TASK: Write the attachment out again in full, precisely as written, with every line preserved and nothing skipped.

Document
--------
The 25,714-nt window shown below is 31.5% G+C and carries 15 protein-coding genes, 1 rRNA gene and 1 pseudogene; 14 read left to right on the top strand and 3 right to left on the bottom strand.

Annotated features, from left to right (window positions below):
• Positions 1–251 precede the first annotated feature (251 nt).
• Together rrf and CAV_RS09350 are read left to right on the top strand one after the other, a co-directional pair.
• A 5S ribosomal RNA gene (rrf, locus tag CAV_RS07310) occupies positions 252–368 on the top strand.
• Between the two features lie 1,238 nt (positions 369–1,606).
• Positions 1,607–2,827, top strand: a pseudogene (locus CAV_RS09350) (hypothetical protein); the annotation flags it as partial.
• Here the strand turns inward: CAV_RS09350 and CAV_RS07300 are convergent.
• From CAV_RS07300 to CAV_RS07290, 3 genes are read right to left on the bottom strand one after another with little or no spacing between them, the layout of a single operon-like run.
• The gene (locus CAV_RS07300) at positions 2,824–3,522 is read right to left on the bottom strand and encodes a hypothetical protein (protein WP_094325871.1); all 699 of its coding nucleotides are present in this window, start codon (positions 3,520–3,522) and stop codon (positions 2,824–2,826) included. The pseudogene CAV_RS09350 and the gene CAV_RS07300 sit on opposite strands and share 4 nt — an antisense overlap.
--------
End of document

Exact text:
The 25,714-nt window shown below is 31.5% G+C and carries 15 protein-coding genes, 1 rRNA gene and 1 pseudogene; 14 read left to right on the top strand and 3 right to left on the bottom strand.

Annotated features, from left to right (window positions below):
• Positions 1–251 precede the first annotated feature (251 nt).
• Together rrf and CAV_RS09350 are read left to right on the top strand one after the other, a co-directional pair.
• A 5S ribosomal RNA gene (rrf, locus tag CAV_RS07310) occupies positions 252–368 on the top strand.
• Between the two features lie 1,238 nt (positions 369–1,606).
• Positions 1,607–2,827, top strand: a pseudogene (locus CAV_RS09350) (hypothetical protein); the annotation flags it as partial.
• Here the strand turns inward: CAV_RS09350 and CAV_RS07300 are convergent.
• From CAV_RS07300 to CAV_RS07290, 3 genes are read right to left on the bottom strand one after another with little or no spacing between them, the layout of a single operon-like run.
• The gene (locus CAV_RS07300) at positions 2,824–3,522 is read right to left on the bottom strand and encodes a hypothetical protein (protein WP_094325871.1); all 699 of its coding nucleotides are present in this window, start codon (positions 3,520–3,522) and stop codon (positions 2,824–2,826) included. The pseudogene CAV_RS09350 and the gene CAV_RS07300 sit on opposite strands and share 4 nt — an antisense overlap.